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On the hunt for alternatives to potash

Source: news.mit.edu

Participants from the U.S., Canada, Brazil, European Union, the United Kingdom, China, and Africa will gather on the MIT campus for three days, Nov. 10-12, for the first International Workshop on Alternative Potash.

Cost-effective solutions to providing potassium fertilizer (potash) to the Southern Hemisphere are needed as the world’s population continues to grow, says Antoine Allanore, the Thomas B. King assistant professor of metallurgy at MIT.

Across the globe, regions in the Southern Hemisphere lack potassium resources, and their soils differ from soils in the Northern Hemisphere. “As of today, they are importing potash from the northern hemisphere,” Allanore says. The problem is not so much one of supply as of distribution and cost.

Just as lower world oil prices have curtailed growth in fracking and other alternative fuel sources, a robust market for potash in the Northern Hemisphere has made it cost prohibitive for new potash salt mines to open in the Southern Hemisphere.

“This is where a new technology could change that relationship. This is what all the participants are trying to think about. Maybe we are not looking for the good resource and maybe we are not making the best product and maybe changing that will actually allow the Southern Hemisphere countries access to fertilizer,” Allanore explains.

Allanore’s lab at MIT has been working on a potash alternative from feldspar from Brazil and China, a potassium-bearing rock that can be ground to a fine powder to enhance soil interaction to release potassium.

A recent paper by Allanore group postdoc Davide Ciceri demonstrated through microfluidic experiments that feldspar interacting with a strong acid can release sufficient quantities of potassium for agriculture.

Separately, a potash alternative developed in Allanore’s lab has shown good results in greenhouse tests on maize by the Brazilian Agricultural Research Corp. (Embrapa) in Brazil, where field trials are underway. “They were extremely happy,” Allanore says.

“The results show that there is uptake of potassium, so the plant, with this new material, is able to catch what it needs to grow, and there are some additional benefits. … If you provide too much of a single nutrient, a plant will take a lot of this nutrient and then will forget to take the other ones.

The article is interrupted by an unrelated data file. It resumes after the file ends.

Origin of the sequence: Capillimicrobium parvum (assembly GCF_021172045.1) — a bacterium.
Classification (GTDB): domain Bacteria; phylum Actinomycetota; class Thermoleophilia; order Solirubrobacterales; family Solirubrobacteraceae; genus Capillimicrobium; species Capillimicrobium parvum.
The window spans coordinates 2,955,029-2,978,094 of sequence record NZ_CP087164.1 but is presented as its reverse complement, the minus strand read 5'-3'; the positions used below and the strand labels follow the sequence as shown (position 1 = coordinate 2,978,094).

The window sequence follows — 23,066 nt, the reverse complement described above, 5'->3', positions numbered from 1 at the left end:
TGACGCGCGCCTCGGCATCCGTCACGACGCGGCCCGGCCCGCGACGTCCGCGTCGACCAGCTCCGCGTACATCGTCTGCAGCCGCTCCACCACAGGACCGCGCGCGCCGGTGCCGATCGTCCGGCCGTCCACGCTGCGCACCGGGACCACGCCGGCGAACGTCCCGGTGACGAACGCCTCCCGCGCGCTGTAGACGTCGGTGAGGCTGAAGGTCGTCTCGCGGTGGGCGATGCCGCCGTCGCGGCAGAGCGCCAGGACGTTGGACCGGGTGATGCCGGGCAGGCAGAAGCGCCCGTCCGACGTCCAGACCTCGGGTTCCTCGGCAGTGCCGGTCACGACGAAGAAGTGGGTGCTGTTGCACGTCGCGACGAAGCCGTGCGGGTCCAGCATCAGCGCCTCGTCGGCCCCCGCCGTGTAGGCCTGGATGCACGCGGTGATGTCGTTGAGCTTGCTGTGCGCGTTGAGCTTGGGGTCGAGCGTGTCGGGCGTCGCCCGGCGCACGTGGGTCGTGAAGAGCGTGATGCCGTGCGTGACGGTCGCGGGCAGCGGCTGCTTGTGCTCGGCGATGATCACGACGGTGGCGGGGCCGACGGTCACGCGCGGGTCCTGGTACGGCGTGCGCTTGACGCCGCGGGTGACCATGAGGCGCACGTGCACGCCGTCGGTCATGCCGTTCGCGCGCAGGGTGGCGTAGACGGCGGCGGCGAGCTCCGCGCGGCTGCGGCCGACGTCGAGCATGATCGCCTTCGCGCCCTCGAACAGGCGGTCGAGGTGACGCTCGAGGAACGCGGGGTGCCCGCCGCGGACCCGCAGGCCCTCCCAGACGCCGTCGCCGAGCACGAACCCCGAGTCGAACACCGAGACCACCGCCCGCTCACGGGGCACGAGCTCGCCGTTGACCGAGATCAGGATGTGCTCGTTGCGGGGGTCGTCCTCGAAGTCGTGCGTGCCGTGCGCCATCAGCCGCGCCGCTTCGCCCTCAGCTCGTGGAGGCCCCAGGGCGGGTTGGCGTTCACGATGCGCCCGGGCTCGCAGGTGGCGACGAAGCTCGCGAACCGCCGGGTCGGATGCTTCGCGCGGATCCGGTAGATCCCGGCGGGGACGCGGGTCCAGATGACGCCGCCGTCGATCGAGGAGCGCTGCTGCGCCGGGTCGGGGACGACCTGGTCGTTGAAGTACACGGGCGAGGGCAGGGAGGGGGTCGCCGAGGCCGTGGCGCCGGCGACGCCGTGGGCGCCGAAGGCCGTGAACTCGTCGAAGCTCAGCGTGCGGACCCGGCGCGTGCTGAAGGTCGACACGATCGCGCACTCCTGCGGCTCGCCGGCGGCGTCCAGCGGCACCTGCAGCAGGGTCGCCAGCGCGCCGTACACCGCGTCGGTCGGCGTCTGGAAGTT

Apparently, according to the greenhouse tests, if you provide potassium at a rate that is sufficient for the plant needs, then the plant is better at taking up other nutrients,” he says.

World population is expected to grow to more than 9 billion by 2050, according to United Nations estimates, giving urgency to the problem.

“What matters is how much potassium is up taken by the plant from the field, and which source is used to bring potassium to the field. This is a truly interdisciplinary challenge. This is why we are bringing here some people who are soil scientists, agronomists as well as geologists, and materials chemists. We need to bring together these different specialists for discussions with each other,” Allanore says.

The word potash comes from “pot ash,” which was named after the pre-industrial practice of obtaining potassium compounds for making glass and porcelain by treating wood ashes with water and concentrating the solution by boiling in a pot, according to supplementary material from a previous paper by Ciceri, Allanore, and David Manning.

The chemical symbol for the element potassium is K, and the metric for the fertilizer is the amount of contained K2O, despite the fact that this molecule is never present in the resources, e.g. KCl.

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